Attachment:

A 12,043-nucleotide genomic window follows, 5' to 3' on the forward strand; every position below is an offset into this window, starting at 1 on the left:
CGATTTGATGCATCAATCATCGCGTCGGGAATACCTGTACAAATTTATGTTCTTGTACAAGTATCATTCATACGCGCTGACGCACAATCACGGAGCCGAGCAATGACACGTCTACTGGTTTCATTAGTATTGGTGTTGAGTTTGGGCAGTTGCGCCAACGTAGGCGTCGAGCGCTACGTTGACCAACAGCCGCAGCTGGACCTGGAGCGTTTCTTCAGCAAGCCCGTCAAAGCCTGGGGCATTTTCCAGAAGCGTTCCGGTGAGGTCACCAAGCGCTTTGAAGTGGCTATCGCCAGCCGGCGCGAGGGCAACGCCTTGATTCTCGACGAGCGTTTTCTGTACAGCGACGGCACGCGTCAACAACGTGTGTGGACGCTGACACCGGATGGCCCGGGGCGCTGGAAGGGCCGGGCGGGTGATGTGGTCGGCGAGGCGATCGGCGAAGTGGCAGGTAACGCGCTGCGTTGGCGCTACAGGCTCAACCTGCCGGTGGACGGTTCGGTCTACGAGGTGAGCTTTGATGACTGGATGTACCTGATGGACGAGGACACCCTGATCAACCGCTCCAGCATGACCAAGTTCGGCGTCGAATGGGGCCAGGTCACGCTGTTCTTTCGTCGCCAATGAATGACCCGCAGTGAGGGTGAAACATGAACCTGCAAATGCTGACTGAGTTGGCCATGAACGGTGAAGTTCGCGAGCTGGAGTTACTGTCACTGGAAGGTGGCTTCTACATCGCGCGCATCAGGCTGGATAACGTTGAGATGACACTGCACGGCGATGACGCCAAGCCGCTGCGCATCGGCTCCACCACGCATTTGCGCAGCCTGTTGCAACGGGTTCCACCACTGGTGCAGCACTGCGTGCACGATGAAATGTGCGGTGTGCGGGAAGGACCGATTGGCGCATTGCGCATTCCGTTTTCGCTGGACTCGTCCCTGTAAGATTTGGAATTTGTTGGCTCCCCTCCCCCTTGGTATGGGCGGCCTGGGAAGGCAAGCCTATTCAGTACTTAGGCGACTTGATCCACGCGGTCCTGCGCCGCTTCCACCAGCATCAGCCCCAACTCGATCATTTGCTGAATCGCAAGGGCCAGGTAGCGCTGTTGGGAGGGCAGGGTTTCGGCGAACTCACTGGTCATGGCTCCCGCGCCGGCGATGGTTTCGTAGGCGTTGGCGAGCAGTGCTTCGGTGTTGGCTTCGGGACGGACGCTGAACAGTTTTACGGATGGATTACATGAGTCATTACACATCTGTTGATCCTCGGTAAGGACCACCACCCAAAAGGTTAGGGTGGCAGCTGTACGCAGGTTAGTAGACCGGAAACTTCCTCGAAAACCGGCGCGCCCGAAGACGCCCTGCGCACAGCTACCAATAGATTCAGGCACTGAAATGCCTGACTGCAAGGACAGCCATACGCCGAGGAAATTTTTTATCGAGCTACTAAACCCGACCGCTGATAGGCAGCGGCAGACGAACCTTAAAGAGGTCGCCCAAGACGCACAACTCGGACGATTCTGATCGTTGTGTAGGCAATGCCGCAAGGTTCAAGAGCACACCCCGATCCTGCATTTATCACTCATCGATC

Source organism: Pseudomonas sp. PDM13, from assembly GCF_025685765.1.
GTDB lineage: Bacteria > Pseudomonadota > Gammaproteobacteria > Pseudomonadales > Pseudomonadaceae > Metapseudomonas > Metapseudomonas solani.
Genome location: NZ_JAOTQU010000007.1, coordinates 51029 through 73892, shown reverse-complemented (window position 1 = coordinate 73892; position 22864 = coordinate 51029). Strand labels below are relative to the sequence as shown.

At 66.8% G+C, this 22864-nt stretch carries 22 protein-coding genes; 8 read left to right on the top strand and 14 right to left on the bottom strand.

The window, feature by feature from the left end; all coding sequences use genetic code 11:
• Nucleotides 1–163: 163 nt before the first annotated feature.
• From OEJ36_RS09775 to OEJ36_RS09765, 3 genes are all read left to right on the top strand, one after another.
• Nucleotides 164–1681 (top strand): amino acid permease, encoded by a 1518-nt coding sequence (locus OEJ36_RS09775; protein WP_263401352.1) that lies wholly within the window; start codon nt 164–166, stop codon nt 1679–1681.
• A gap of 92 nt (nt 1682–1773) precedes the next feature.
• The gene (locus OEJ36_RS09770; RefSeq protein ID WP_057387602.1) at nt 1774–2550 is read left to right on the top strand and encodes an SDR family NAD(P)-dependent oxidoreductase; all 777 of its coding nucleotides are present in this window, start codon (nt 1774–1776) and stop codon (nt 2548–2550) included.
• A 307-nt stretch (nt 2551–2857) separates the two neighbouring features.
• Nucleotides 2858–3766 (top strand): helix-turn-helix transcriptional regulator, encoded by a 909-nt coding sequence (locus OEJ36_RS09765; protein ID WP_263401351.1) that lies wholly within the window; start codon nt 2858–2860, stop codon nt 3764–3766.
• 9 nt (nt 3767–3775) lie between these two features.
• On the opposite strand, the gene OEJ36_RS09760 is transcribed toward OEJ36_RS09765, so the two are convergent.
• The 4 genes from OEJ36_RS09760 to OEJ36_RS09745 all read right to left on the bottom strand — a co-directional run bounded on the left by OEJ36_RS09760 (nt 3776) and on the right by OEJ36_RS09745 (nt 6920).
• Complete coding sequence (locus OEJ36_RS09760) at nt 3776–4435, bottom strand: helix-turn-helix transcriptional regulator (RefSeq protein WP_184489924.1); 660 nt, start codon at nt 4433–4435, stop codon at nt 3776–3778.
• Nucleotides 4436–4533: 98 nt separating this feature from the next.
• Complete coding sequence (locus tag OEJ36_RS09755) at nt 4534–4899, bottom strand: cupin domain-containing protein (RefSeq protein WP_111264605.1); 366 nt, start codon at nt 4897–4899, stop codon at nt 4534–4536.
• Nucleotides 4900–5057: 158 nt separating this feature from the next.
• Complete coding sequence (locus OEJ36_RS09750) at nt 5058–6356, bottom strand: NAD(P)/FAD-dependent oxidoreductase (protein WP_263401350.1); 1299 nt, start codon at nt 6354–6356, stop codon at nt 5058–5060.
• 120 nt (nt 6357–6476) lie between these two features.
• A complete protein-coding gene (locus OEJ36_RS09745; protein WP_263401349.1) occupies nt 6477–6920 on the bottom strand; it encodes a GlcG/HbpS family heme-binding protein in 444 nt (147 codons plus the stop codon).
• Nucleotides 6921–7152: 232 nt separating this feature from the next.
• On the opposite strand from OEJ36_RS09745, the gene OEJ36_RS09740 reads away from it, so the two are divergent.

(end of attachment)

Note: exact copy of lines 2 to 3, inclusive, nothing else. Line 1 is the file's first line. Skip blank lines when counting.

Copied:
CGATTTGATGCATCAATCATCGCGTCGGGAATACCTGTACAAATTTATGTTCTTGTACAAGTATCATTCATACGCGCTGACGCACAATCACGGAGCCGAGCAATGACACGTCTACTGGTTTCATTAGTATTGGTGTTGAGTTTGGGCAGTTGCGCCAACGTAGGCGTCGAGCGCTACGTTGACCAACAGCCGCAGCTGGACCTGGAGCGTTTCTTCAGCAAGCCCGTCAAAGCCTGGGGCATTTTCCAGAAGCGTTCCGGTGAGGTCACCAAGCGCTTTGAAGTGGCTATCGCCAGCCGGCGCGAGGGCAACGCCTTGATTCTCGACGAGCGTTTTCTGTACAGCGACGGCACGCGTCAACAACGTGTGTGGACGCTGACACCGGATGGCCCGGGGCGCTGGAAGGGCCGGGCGGGTGATGTGGTCGGCGAGGCGATCGGCGAAGTGGCAGGTAACGCGCTGCGTTGGCGCTACAGGCTCAACCTGCCGGTGGACGGTTCGGTCTACGAGGTGAGCTTTGATGACTGGATGTACCTGATGGACGAGGACACCCTGATCAACCGCTCCAGCATGACCAAGTTCGGCGTCGAATGGGGCCAGGTCACGCTGTTCTTTCGTCGCCAATGAATGACCCGCAGTGAGGGTGAAACATGAACCTGCAAATGCTGACTGAGTTGGCCATGAACGGTGAAGTTCGCGAGCTGGAGTTACTGTCACTGGAAGGTGGCTTCTACATCGCGCGCATCAGGCTGGATAACGTTGAGATGACACTGCACGGCGATGACGCCAAGCCGCTGCGCATCGGCTCCACCACGCATTTGCGCAGCCTGTTGCAACGGGTTCCACCACTGGTGCAGCACTGCGTGCACGATGAAATGTGCGGTGTGCGGGAAGGACCGATTGGCGCATTGCGCATTCCGTTTTCGCTGGACTCGTCCCTGTAAGATTTGGAATTTGTTGGCTCCCCTCCCCCTTGGTATGGGCGGCCTGGGAAGGCAAGCCTATTCAGTACTTAGGCGACTTGATCCACGCGGTCCTGCGCCGCTTCCACCAGCATCAGCCCCAACTCGATCATTTGCTGAATCGCAAGGGCCAGGTAGCGCTGTTGGGAGGGCAGGGTTTCGGCGAACTCACTGGTCATGGCTCCCGCGCCGGCGATGGTTTCGTAGGCGTTGGCGAGCAGTGCTTCGGTGTTGGCTTCGGGACGGACGCTGAACAGTTTTACGGATGGATTACATGAGTCATTACACATCTGTTGATCCTCGGTAAGGACCACCACCCAAAAGGTTAGGGTGGCAGCTGTACGCAGGTTAGTAGACCGGAAACTTCCTCGAAAACCGGCGCGCCCGAAGACGCCCTGCGCACAGCTACCAATAGATTCAGGCACTGAAATGCCTGACTGCAAGGACAGCCATACGCCGAGGAAATTTTTTATCGAGCTACTAAACCCGACCGCTGATAGGCAGCGGCAGACGAACCTTAAAGAGGTCGCCCAAGACGCACAACTCGGACGATTCTGATCGTTGTGTAGGCAATGCCGCAAGGTTCAAGAGCACACCCCGATCCTGCATTTATCACTCATCGATC

Source organism: Pseudomonas sp. PDM13, from assembly GCF_025685765.1.